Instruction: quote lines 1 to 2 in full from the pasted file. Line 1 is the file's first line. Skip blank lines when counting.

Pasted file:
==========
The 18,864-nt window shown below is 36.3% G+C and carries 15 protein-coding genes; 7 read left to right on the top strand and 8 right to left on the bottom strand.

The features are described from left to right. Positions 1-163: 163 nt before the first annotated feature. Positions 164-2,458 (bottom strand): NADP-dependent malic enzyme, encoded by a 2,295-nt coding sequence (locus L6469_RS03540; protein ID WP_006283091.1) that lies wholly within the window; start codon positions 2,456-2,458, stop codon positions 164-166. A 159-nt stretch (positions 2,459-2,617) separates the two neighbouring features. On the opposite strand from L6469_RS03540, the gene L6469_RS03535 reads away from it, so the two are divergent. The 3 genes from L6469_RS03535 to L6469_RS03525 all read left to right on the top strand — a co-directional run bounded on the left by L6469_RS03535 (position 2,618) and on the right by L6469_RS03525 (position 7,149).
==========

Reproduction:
The 18,864-nt window shown below is 36.3% G+C and carries 15 protein-coding genes; 7 read left to right on the top strand and 8 right to left on the bottom strand.

The features are described from left to right. Positions 1-163: 163 nt before the first annotated feature. Positions 164-2,458 (bottom strand): NADP-dependent malic enzyme, encoded by a 2,295-nt coding sequence (locus L6469_RS03540; protein ID WP_006283091.1) that lies wholly within the window; start codon positions 2,456-2,458, stop codon positions 164-166. A 159-nt stretch (positions 2,459-2,617) separates the two neighbouring features. On the opposite strand from L6469_RS03540, the gene L6469_RS03535 reads away from it, so the two are divergent. The 3 genes from L6469_RS03535 to L6469_RS03525 all read left to right on the top strand — a co-directional run bounded on the left by L6469_RS03535 (position 2,618) and on the right by L6469_RS03525 (position 7,149).